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Douglas Hotlz-Eakin files comment on AT&T/T-Mobile Meger

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Douglas Hotlz-Eakin files comment on AT&T/T-Mobile Meger Powered By Docstoc
					May 10, 2011

Marlene H. Dortch
Federal Communications Commission
445 12th Street, SW
Washington, DC 20554

Re: WT Docket No. 11-65 (AT&T/T-Mobile Transaction)

Dear Ms. Dortch:

I write to urge the FCC to recognize the important public policy and technological implications
of the proposed merger between T-Mobile and AT&T. I anticipate that volumes will be written
about this transaction, but I would like to focus on three basic points: 1) monopoly power is
clearly against the public interest, but this merger would not generate an AT&T a monopoly, 2)
the size of the company is irrelevant; competition should be the sole factor in analyzing this
transaction, and 3) rushing to regulate and dictating outcomes to AT&T can only harm the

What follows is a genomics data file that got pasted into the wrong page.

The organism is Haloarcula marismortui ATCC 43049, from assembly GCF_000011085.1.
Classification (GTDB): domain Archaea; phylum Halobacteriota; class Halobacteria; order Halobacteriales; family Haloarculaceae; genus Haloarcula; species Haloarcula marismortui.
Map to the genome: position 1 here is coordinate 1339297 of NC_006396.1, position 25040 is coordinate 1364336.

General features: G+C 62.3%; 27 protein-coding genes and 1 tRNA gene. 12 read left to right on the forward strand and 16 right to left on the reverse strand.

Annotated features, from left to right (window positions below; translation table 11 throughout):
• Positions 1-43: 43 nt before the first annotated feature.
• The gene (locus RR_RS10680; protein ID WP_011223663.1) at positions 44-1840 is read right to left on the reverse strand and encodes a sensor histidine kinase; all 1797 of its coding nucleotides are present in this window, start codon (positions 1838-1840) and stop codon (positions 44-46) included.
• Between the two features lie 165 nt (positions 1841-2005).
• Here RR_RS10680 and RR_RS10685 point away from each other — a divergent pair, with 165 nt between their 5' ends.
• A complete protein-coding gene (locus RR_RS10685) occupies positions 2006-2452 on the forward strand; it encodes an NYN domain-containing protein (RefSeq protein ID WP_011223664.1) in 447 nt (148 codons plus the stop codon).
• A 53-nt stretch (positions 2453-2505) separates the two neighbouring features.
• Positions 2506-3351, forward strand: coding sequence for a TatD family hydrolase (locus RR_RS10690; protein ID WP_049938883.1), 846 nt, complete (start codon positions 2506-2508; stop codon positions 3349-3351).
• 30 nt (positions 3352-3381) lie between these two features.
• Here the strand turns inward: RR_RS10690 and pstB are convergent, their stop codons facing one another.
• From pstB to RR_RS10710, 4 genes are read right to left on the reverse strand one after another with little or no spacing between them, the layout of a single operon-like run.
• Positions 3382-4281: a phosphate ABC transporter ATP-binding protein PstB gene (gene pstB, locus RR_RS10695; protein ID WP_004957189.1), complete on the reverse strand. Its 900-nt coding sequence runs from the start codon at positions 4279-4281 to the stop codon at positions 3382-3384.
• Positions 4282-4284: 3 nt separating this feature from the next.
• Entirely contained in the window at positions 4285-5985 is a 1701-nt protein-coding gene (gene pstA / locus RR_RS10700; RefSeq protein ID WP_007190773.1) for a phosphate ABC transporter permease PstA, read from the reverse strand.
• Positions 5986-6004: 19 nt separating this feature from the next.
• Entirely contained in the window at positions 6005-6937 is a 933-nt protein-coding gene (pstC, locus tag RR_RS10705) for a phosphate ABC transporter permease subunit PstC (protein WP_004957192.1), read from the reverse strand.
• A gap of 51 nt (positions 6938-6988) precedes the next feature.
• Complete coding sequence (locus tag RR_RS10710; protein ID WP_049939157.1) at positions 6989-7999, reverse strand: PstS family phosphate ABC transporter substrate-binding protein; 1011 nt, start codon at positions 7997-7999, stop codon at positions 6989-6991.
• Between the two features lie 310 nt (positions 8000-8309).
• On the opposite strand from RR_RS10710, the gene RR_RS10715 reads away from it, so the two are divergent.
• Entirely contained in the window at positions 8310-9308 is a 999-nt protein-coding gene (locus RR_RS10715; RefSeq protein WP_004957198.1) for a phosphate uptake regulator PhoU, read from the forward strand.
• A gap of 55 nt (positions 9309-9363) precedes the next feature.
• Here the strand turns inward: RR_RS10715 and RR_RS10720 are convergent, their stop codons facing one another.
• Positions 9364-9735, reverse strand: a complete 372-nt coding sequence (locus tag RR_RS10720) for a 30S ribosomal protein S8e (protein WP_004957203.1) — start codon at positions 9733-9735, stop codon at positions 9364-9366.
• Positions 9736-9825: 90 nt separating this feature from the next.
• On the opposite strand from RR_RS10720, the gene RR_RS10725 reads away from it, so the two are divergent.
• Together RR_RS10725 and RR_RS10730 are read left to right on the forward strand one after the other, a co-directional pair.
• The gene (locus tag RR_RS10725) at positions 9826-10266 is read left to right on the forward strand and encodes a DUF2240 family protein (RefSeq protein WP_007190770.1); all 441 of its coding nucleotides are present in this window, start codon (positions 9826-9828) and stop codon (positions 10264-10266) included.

wireless market.

If this merger is approved by the FCC and the Federal Trade Commission, no monopoly will
dominate the telecommunications market. T-Mobile was hardly the only competitor and AT&T
still must compete with its main national rival, Verizon.

In fact, using the Herfindahl-Hirschman Index (HII) several scholars have already calculated that
AT&T’s market share would likely fall well below the threshold for a full-blown monopoly.
The FCC should focus on the actual state of competition, not misleading language about
monopolies and consumer choice. An empirical approach toward prices and costs, the profit
rate, and barriers to entry can help remove some of the rhetorical clutter and instead focus on
actual outcomes.

Finally, regulations and mandates that attempt to dictate a particular outcome will likely produce
unintended consequences, distort markets, and fail to benefit the consumers that the FCC seeks
to protect. Avoiding onerous burdens can help to produce the kind of competition that
incentivizes investment and innovation, something everyone agrees will benefit consumers.